- Links to Hundreds of Fairy Tales!
- Links to Books On-line
- The Art of Travis Louie
- Renaissance to 19th Century Art
- Modern Art
- Some Nursery Rhymes and Their Unexpected Meanings
- The Pages of History - Charlie's Ancestor Links
- Classical Music - Mom's Favorites
- Cool Movies and TV Shows
- Meaning of The Coats of Arms in Your Family
Thursday, December 22, 2011
Wednesday, December 21, 2011
Tuesday, December 20, 2011
Look over to the left of the page and you will see a Kindle link here
We were banished from Scotland because an ancestor who lost a joust set the winner's castle on fire and killed him! Hence a line of Bissette's from Ireland emerged.
Thursday, December 15, 2011
Monday, December 12, 2011
Theridion grallator, also known as the “happy face spider,” is a member of the Theridiidae family. The Hawaiian name is nananana makakiʻi (face-patterned spider). The binomial grallator is Latin for “stiltwalker”, reference to the species’ long spindly legs. The spider is about five mm long overall.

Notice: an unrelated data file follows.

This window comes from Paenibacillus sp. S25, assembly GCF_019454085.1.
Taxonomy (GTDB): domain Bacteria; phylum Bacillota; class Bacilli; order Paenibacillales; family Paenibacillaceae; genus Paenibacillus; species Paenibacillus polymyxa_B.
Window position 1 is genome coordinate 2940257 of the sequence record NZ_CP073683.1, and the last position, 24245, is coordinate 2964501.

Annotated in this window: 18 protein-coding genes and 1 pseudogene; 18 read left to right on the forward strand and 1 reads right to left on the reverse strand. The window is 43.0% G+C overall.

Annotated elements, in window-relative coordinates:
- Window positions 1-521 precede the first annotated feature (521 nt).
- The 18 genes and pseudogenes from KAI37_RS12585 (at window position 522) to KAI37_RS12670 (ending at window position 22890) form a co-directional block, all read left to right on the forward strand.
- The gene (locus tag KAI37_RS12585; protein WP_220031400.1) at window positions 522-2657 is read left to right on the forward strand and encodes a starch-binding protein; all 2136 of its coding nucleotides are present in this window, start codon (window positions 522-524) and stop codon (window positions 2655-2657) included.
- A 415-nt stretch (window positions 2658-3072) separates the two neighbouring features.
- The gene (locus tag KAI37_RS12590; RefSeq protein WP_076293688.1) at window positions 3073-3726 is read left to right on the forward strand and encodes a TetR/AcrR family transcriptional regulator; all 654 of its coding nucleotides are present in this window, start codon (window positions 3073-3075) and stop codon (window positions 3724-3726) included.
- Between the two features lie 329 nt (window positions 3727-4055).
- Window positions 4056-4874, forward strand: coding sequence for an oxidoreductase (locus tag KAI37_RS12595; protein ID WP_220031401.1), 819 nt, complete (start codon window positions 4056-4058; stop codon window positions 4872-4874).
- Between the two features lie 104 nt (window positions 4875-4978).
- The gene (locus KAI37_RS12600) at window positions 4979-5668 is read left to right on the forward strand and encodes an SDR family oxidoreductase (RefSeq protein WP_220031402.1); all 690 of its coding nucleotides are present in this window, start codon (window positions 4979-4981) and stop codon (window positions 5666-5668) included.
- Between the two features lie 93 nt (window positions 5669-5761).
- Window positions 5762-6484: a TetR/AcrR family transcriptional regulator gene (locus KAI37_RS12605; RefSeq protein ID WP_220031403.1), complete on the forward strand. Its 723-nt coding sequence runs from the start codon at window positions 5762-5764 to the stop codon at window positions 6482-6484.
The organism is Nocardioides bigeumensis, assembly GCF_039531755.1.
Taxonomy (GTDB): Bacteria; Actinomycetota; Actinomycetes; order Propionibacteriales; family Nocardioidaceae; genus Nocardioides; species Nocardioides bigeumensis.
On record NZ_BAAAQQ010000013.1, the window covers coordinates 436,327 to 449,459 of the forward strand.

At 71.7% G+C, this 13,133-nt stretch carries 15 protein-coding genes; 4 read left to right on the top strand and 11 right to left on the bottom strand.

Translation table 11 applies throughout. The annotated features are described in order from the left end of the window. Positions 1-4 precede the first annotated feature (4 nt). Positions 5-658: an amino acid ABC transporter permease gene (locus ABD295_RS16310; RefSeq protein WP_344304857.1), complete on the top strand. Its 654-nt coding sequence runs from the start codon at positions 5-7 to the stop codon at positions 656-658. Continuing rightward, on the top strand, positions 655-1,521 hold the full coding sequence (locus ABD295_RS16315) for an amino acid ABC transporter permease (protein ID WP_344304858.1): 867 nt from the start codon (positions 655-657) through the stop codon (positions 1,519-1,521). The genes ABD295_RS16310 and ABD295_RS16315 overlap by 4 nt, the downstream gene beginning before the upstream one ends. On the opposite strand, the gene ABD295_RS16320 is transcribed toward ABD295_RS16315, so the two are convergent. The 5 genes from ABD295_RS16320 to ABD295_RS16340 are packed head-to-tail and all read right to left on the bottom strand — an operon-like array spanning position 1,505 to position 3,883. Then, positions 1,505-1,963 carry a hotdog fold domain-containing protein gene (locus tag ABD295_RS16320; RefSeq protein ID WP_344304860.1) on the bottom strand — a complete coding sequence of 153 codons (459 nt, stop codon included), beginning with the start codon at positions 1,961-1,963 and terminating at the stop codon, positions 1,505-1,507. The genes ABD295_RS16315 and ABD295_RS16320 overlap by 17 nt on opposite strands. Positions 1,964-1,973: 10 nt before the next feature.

Certain morphs have a pattern uncannily resembling a smiley face or a grinning clown face on their yellow body. Each spider has a unique pattern, and the patterns differ from island to island. Some lack markings altogether. On the island of Maui, the happy types seem to follow simple Mendelian inheritance rules, while on other Hawaiian islands the body inheritance patterns seem to be sex-limited. The variation is possibly a kind of camouflage against birds, their only natural enemies of significance, to counteract pattern recognition by predators.
As the pattern may change according to what food the spider has eaten (Gillespie, 1989) and as T. grallator is very small, hides during the day, and is thus not a significant prey item for any species of predator, it is more likely that the bizarre variety of patterns serves no significant adaptive purpose at all.
Illustration by Frank C. Pape
A link to the stories this illustrates: http://www.archive.org/stream/gatewaytospenser00spenrich/gatewaytospenser00spenrich_djvu.txt
There is a 4,500 year old secret door in the Great Pyramid of Giza. Scientists, with the help of a robot, may soon reveal what's behind it! More about the secret door in the Great Pyramid here. The pyramid was built for the Pharoh Cheops. He had help from his magician, Djedi, who designed three secret doors in the pyramid. Read more about the magician and the pyramids here.
Friday, December 9, 2011